Tuesday, March 15, 2016

My Notes: Trust Agents: Using the Web to Build Influence, Improve Reputation, and Earn Trust

Here are the notes I took while reading Trust Agents: Using the Web to Build Influence, Improve Reputation, and Earn Trust, by Scott Brogan and Julien Smith.

The way you build up who you are, little by little, never moving too fast, never taking too big a bite at one time. There are occasions where you suddenly have to take a big step or a big chance.

 
Cushard Consequential: My Notes on Trust Agents by Scott Brogan and Julien Smith

Those come later

Build a listening station
google reader
technotrati

Blogsearch.google.com

search twitter

As you build social capital and reputation - create a spectacular About Me Page

Blogging:
  • Always be thinking about subjects to write about
  • Make what you write about useful to others
  • find topics - Yahoo ANswers, Linkedin Groups and Answers
  • Comment on other blogs
  • Make your opinion known
Six Characteristics of Trust Agents
  • Make your own game - stand out
  • One of us - belong to a community. Have them say "he's one of us."
  • The Archimedes Effect
  • Agent Zero - Build relationships, long before business. Develop access to networks
  • Human Artists - its about understanding people / relating to ... (dale carnegie stuff)
  • Build an Army - About developing mass = when you can get a large group to collaborate, you can achieve monumental tasks
Make Your Own Game
Set your own Rules

Action - write a gatekeeper/gate jumper list
find out who owns the old games in my area

Gatekeeper Gate Jumper
Sotheby's
Telephone Company
Radio
Print Messages
Bookstores
MS Office EBay
Skype
Podcasts
Blogs
Amazon
Google Docs

Figure out your gatekeepers = decide which rules you can break

Make your own Game

Playing - start figuring out the rules - everywhere
Cheating - work around - which rules can be ignored
Programming
Playing =

You win by having goals
Feedback
Links
Comments
Sentiment
Revenue
Followers
Testing
Have goals in each

Hacking

Not cheating
Work around the status quo
Modify conditions
Selling the sames things as everyone else - differently!

Create your own rules:
"Do not go where the path may lead; go instead where there is no path and leave a trail." - Ralph Waldo Emerson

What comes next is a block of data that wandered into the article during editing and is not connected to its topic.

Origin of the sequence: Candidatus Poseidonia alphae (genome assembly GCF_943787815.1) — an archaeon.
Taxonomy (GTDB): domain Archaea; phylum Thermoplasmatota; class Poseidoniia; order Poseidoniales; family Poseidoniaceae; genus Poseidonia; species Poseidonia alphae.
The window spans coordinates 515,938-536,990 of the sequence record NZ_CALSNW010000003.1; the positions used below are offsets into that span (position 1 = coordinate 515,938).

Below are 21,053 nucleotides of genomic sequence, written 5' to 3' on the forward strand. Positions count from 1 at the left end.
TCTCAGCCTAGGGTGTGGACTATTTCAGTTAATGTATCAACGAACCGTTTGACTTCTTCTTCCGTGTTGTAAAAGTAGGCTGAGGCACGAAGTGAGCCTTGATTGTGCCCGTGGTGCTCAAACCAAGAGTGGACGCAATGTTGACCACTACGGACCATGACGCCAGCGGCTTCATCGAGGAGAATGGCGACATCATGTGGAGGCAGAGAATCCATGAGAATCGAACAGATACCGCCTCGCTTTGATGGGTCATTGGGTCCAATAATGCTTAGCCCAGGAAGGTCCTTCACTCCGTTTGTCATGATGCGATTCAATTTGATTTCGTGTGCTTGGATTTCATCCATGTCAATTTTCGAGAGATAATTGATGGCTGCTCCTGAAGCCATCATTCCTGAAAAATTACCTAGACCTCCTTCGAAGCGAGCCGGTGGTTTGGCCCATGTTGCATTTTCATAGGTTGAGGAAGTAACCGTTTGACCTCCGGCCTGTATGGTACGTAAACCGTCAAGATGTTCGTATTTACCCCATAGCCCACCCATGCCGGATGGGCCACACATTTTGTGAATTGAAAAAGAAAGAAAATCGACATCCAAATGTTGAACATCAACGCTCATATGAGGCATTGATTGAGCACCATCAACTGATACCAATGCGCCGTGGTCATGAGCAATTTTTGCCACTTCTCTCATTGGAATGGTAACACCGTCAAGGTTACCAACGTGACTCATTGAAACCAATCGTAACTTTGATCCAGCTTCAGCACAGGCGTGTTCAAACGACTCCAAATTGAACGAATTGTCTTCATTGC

Three Rules for your new game:
  1. When you treat people well, they treat you well
  2. The wider your network, the easier it is to get things done
  3. THe more personal the relationship, the more straightforward you can be
Build a content marketing blog
CJ.com, commission junction

One of Us: - Be Human

Ask about other people first
Understand the culture
Promote others 12 times more than you promote yourself
Use a good picture
If you mess up, acknowledge, apologize, act
Share a bit of your personal life
Its about relationships
Trust Test

Credibility
Reliability
Intimacy
Self-Orientation
(C x R x I) / S = T


Do favors first for others - act first


Make an Impact - leave momments often

Leave name, company name
Comment on Stories, pieces that relate to my industry
Don't explicitly link
Be yourself
Add value to the post - dont say "Hey...nice post"
Leave Comments Every day
******* LEAVE COMMENTS EVERY DAY ********

Archimedes Effect

"With a lever large enough, I can move the world" - Archimedes

Lots of power, a lot less work.
Leverage time
Leverage relationships - networking

Actions: First steps to leverage your position with an organization

Be bold about your business purpose
Be everywhere
Be a sales person
Be relentless
Be gracious
Things to Stop and Things to Start

Stop trying to find readers for your blog
Stop enabling your existing readers to talk about you
make it easy for people to share your stuff
Stop doing your own books and research
Start looking for a personal research assistant and aggregates
Stop spending money and time building your website
Starting looking at prefab solutions like wordpress and Drupal
Stop telling everyone about your new thing
Start crowdsourcing
If you can delegate, you must
Don't write a book for money, write it > leverage for credibility (it opens doors)

Tuesday, March 8, 2016

My Notes: The Big Data-Driven Business

These are the notes I took from the book, The Big Data-Driven Business: How to Use Big Data to Win Customers, Beat Competitors, and Boost Profits by Russell Glass and Sean Callahan. I took these notes as I read the book.

2012 Forrester Blog Post - by Lori Wizdo - a potential customers can be 90% through the buyer journey before contacting a vendor.
Cushard Consequential Big Data-Driven Business Marketing Book


Drucker - Business has only two functions: Marketing and Innovation

Both of them will be led by the CMO

CEB estimates that they typical B2B prospect is 57 percent of the way through the buyer’s journey before contacting a sales person.

Book: Digital Body Language